Council buys church site

Georges River Council has placed a compulsory acquisition order on the Hurstville Baptist Church in Dora Street.

Making way: Some of the congregation of the Connect Church who currently use the Hurstville Baptist Church. Picture: John Veage

Making way: Some of the congregation of the Connect Church who currently use the Hurstville Baptist Church. Picture: John Veage

The church leaders say they only discovered on September 15 that the compulsory acquisition order for the church building at 2-4 Dora Street had been signed on August 31.

Going: Georges River Council has decided to buy the old Hurstville Baptist Church which has been operating since 1936.

Going: Georges River Council has decided to buy the old Hurstville Baptist Church which has been operating since 1936.

The church is now seeking to overturn the compulsory acquisition order to build its own project, a multi-storey building with a new church, community centre and regional centre for the South Sydney Baptist church.

Georges River Council administrator John Rayner said last week the former Hurstville Council resolved to acquire the Hurstville Baptist Church in 2008 and negotiations have been going on for years.

But church spokesman Matt Hogg said the church did not know that a resolution to acquire the land had been passed by the council,

“We knew only recently that a resolution was passed.

“If they had told us in 2008 that they wanted to acquire the land we would not have worked with developers to develop the site,” Mr Hogg said.

Civic heart: An artist impression of the proposed Hurstville civic precinct which includes the Hurstville Baptist Church building in Dora Street.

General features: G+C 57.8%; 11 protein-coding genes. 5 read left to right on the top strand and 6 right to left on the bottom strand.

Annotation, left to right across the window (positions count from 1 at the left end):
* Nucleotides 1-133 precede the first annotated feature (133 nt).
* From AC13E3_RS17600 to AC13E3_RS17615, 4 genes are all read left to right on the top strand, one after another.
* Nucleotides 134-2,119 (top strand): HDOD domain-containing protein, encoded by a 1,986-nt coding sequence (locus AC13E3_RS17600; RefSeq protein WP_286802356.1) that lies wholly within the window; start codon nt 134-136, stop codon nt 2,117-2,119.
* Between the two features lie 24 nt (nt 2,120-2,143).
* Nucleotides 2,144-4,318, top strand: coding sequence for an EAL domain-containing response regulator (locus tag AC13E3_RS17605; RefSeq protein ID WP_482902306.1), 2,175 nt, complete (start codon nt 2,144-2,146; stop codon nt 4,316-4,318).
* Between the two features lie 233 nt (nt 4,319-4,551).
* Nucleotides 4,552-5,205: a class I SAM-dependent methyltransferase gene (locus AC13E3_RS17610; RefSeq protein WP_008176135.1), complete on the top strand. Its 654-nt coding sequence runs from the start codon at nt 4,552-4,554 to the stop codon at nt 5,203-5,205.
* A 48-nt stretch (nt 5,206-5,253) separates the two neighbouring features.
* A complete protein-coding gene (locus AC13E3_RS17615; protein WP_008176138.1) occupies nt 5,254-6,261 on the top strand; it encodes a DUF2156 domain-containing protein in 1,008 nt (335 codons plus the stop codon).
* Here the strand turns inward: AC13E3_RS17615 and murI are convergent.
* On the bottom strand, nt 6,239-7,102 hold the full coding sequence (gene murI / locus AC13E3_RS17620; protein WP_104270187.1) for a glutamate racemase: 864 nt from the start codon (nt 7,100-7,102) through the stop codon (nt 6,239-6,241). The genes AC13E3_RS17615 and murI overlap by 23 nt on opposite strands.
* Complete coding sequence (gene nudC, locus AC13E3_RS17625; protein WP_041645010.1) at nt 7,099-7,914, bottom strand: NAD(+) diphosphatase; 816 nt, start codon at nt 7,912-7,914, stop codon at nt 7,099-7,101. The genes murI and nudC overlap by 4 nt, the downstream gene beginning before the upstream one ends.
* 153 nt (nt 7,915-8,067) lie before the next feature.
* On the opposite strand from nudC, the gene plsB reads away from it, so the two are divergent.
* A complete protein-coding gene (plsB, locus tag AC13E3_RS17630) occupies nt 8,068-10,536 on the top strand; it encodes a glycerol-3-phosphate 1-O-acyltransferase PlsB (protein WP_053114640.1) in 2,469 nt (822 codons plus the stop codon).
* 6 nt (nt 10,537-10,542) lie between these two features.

Civic heart: An artist impression of the proposed Hurstville civic precinct which includes the Hurstville Baptist Church building in Dora Street.

Mr Rayner said that the site is essential to deliver the Hurstville Civic Precinct Master Plan. 

“Negotiations with the Hurstville Baptist Church over many years were unsuccessful,” he said.

“The former Hurstville Council was left no option but to commence the compulsory acquisition process.”

Mr Rayner said during negotiations, Georges River Council sought to find an alternative suitable location within the Hurstville CBD as part of a proposed land swap arrangement.

“Unfortunately, while the council attempted to facilitate a land swamp, the parties were unable to agree on a value as the offer put forward by the Hurstville Baptist Church did not provide value for money for ratepayers.”

Mr Hogg said when the council raised the possibility of a land swap with 15 Dora Street the church paused its planning proposal for its site while land swap matter is being pursued.

“The council made an offer for a  land swap with additional cost of $3.5 million for 15 Dora Street. The church sent a counter offer for land swap with additional cost of $3 million owed by council,” he said.

“The council informed the church in August that no negotiations would be entered into regarding 15 Dora Street and said the matter had proceeded to State Government for approval of Compulsory Acquisition.

“They are trying to get the land at the cheapest possible price.

“We are not after top dollar but a sensible amount that will help us to continue to provide the church service in Hurstville that we have done since 1936.”

Going: Georges River Council has decided to buy the old Hurstville Baptist Church which has been operating since 1936.

Going: Georges River Council has decided to buy the old Hurstville Baptist Church which has been operating since 1936.

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